Auckland is now officially a City of Music, joining the UNESCO Creative Cities Network. In an announcement by Director General Irina Bokova from Paris earlier this morning, Auckland was one of 12 to be designated a music city.
The cultural arm of the United Nations, UNESCO, launched the Creative Cities Network in 2004 to promote social, economic and cultural development among cities who have identified creativity as a strategic factor and enabler for sustainable urban development. Auckland will join the 116 members from 180 countries around the world covering seven creative fields.
Councillor Alf Filipaina, a staunch supporter of the bid made by Auckland Council working with Recorded Music NZ and APRA (Australasian Performing Right Association), is thrilled to share Auckland’s distinctive sound with the world and strengthen music opportunities in the city.
“From indie folk and brass bands to waiata aroha, the Auckland Philharmonia Orchestra and Lorde, there’s no doubt music is a part of us. It goes right to Auckland’s roots, with waiata woven into our history and everyday culture,” he says.
“Supporting Auckland as a creative city and growing our music industry will enrich city life, the cultural landscape and build community identity and liveability for all Aucklanders.
In 2016, Auckland Council adopted Toi Whῑtiki, an arts and culture strategic action plan designed to promote economic growth in the industry. The city is already home to around half of New Zealand’s creative sector, with more than 18,000 Aucklanders working in the field.
Recorded Music NZ, instrumental in driving the application, brought together key music industry stakeholders including APRA, NZ Music Commission and NZ On Air.
Mark Roach at Recorded Music NZ says he’s excited about the potential the new status will have for Auckland’s future. “Music is a transformative power, not only as a cultural staple but also as an economic driver for the city. We are thrilled to receive this good news; the designation will support the development of a creative eco-system, strengthen the social fabric and position of Auckland as the music capital of the Pacific.”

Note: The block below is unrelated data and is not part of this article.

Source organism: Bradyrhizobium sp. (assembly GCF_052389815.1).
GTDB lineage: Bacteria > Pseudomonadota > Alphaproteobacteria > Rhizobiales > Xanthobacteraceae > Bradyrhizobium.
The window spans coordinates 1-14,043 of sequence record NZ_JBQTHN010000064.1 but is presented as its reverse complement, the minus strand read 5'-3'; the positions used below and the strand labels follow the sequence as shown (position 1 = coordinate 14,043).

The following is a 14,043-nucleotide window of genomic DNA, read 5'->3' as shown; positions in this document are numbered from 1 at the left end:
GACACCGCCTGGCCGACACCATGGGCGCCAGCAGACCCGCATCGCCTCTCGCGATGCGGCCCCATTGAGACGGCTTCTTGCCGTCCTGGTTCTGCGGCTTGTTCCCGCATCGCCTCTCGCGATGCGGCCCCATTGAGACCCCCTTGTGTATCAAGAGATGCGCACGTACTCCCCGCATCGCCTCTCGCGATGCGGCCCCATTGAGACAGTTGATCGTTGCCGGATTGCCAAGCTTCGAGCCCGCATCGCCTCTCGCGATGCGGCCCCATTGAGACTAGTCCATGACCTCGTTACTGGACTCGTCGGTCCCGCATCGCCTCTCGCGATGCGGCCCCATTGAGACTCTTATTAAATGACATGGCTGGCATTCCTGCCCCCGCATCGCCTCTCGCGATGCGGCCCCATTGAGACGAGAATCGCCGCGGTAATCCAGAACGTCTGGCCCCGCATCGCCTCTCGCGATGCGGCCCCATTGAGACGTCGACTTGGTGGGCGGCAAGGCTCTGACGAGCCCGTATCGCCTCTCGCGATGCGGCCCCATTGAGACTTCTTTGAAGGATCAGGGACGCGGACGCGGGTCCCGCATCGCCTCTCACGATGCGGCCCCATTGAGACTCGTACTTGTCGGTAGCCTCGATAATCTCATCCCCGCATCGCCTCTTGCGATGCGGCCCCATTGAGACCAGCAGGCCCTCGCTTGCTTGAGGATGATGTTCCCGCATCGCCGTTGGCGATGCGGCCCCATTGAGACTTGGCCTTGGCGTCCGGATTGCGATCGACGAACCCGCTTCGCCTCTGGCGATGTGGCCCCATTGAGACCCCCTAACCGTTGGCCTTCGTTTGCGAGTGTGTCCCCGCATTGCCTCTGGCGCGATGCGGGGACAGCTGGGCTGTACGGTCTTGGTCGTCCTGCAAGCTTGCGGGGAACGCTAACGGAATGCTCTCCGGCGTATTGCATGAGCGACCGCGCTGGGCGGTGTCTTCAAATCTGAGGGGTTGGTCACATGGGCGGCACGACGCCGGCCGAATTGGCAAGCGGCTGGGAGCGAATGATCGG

Research reveals seven in 10 Aucklanders have attended a music event in the last three years, making the most of a plethora of concerts and festivals held in the city.
Songwriter Moana Maniapoto, Pacific musician Opetaia Foa’i and Gin Wigmore, are among the many who have propelled Auckland music onto the world stage.
Ant Healey at APRA says, “Auckland is fortunate to enjoy one of the most diverse and unique music scenes in the world. We look forward to bringing together all aspects of the music community, leveraging their special skill sets and collective experience to showcase our musical strength internationally. We want Auckland to be a place where music can thrive for the benefit of everyone who lives here.”
The global network will open up opportunities for collaborations between the music industry and other member cities, opening the door for international cooperation and knowledge exchange.
Aucklanders can be proud to know their city has been recognised alongside 18 other international cities of music, a “creative city” with music as its vital sign, as its heartbeat.